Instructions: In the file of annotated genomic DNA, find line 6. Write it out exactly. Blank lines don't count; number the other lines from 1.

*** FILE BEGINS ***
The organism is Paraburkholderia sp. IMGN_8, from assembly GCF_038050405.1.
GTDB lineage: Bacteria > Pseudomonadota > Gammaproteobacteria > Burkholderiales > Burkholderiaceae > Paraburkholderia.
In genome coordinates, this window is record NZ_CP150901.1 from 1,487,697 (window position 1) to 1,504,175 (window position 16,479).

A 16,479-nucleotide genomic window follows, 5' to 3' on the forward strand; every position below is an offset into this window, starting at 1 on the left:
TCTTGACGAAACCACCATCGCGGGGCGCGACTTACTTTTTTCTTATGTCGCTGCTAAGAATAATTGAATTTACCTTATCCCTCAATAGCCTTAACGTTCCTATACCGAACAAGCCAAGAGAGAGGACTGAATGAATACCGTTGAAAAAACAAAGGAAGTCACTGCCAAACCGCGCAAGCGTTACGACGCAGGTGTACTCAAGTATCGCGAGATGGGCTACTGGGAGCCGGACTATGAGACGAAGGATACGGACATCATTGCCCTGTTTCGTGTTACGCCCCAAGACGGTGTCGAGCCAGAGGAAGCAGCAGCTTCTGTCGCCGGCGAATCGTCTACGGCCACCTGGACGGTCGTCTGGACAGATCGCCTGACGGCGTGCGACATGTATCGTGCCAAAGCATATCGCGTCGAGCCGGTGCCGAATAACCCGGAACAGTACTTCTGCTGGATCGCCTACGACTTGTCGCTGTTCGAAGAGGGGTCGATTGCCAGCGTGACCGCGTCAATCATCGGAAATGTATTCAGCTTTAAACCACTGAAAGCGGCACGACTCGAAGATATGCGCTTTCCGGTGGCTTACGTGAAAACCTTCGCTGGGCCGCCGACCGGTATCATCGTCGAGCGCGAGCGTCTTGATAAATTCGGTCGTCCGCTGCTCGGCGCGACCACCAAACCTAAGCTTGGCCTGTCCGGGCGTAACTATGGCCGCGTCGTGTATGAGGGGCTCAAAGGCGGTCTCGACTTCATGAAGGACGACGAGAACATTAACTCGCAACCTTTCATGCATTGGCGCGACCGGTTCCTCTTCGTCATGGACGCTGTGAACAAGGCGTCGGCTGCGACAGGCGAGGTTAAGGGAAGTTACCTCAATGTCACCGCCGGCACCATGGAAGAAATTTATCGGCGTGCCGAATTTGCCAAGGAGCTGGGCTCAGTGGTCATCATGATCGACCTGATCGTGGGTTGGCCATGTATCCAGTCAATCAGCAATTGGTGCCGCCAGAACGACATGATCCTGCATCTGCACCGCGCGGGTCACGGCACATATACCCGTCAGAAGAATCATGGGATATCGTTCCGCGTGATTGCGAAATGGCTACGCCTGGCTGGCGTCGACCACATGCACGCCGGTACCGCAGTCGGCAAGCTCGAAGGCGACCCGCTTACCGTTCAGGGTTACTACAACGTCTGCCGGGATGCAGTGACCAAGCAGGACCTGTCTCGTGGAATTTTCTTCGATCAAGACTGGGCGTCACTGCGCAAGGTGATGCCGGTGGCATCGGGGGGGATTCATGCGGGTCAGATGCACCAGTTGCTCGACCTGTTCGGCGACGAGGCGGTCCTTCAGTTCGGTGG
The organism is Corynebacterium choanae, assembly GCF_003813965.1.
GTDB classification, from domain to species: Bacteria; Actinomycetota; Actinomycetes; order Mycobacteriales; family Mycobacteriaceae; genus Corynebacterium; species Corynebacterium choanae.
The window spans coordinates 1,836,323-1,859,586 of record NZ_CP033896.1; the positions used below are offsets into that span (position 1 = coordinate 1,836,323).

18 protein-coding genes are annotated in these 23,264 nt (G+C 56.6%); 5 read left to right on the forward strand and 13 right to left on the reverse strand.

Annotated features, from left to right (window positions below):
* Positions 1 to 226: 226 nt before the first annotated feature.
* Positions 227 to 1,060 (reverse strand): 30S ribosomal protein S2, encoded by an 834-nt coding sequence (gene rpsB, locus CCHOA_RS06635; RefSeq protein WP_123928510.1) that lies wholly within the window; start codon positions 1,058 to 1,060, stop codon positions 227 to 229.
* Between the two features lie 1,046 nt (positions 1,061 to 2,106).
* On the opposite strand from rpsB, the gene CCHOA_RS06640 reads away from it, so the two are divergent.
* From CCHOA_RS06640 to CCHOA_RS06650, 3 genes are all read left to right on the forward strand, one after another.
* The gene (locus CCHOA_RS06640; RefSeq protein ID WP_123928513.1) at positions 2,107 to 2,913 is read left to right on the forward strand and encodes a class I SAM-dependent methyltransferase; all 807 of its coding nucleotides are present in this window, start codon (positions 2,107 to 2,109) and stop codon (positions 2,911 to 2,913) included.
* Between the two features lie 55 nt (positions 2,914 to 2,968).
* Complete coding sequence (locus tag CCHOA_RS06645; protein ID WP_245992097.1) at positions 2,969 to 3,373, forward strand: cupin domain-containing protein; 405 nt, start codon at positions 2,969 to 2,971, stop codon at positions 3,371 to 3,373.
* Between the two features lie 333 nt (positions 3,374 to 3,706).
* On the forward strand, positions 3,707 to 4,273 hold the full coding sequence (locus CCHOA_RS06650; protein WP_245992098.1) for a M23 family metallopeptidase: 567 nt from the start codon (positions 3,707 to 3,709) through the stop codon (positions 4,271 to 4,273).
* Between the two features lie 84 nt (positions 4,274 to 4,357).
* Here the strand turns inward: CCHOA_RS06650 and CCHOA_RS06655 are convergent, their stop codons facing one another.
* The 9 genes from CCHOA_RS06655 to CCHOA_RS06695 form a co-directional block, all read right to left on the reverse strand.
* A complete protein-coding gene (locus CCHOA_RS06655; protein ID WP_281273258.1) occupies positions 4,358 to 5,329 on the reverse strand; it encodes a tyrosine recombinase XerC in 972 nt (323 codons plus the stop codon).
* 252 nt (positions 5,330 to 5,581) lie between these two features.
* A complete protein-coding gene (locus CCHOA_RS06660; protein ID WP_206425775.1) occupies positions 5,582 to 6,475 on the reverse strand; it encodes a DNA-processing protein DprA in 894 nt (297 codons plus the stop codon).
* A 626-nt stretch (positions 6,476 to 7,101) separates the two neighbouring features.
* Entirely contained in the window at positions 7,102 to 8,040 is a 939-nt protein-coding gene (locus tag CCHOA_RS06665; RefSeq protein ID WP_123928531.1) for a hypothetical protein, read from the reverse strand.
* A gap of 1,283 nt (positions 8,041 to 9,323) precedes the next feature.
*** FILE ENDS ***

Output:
The organism is Corynebacterium choanae, assembly GCF_003813965.1.